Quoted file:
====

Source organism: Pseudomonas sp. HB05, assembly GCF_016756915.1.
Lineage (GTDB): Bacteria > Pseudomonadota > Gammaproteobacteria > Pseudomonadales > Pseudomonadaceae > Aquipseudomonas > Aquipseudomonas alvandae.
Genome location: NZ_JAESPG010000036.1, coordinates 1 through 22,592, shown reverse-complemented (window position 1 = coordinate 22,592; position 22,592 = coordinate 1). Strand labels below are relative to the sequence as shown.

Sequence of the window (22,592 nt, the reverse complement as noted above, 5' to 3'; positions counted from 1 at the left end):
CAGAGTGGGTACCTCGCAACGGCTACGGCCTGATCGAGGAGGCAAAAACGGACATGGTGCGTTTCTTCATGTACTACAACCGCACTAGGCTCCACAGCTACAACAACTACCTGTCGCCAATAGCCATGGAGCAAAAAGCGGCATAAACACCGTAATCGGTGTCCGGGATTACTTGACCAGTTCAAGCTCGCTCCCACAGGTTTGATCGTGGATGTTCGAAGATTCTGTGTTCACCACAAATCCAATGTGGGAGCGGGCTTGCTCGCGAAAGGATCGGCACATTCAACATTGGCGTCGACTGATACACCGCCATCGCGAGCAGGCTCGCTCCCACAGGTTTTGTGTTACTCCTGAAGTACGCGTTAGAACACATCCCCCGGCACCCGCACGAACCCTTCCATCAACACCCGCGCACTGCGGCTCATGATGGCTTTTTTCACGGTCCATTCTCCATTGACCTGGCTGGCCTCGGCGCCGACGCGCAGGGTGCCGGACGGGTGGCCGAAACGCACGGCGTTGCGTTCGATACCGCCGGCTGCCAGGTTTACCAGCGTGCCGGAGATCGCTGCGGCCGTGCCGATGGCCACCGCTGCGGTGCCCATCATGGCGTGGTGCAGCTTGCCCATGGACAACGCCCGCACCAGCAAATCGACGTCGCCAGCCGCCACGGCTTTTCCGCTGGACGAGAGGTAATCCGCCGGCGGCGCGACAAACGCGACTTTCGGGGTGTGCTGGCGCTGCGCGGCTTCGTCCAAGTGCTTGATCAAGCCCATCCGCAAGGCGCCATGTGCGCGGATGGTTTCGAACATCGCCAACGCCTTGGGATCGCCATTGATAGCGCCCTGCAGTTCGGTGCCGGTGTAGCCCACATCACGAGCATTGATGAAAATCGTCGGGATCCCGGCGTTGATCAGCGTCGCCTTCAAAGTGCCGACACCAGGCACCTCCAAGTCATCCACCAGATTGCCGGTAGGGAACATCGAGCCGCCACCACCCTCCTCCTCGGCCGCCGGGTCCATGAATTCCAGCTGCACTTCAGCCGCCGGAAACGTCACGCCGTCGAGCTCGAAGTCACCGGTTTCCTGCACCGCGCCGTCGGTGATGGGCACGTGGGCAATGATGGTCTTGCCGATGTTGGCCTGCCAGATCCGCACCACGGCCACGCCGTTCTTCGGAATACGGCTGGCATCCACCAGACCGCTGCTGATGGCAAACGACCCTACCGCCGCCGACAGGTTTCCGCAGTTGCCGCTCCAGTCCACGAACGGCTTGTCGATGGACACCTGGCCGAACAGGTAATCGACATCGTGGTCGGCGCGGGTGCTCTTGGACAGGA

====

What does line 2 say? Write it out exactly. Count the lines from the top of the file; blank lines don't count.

Lineage (GTDB): Bacteria > Pseudomonadota > Gammaproteobacteria > Pseudomonadales > Pseudomonadaceae > Aquipseudomonas > Aquipseudomonas alvandae.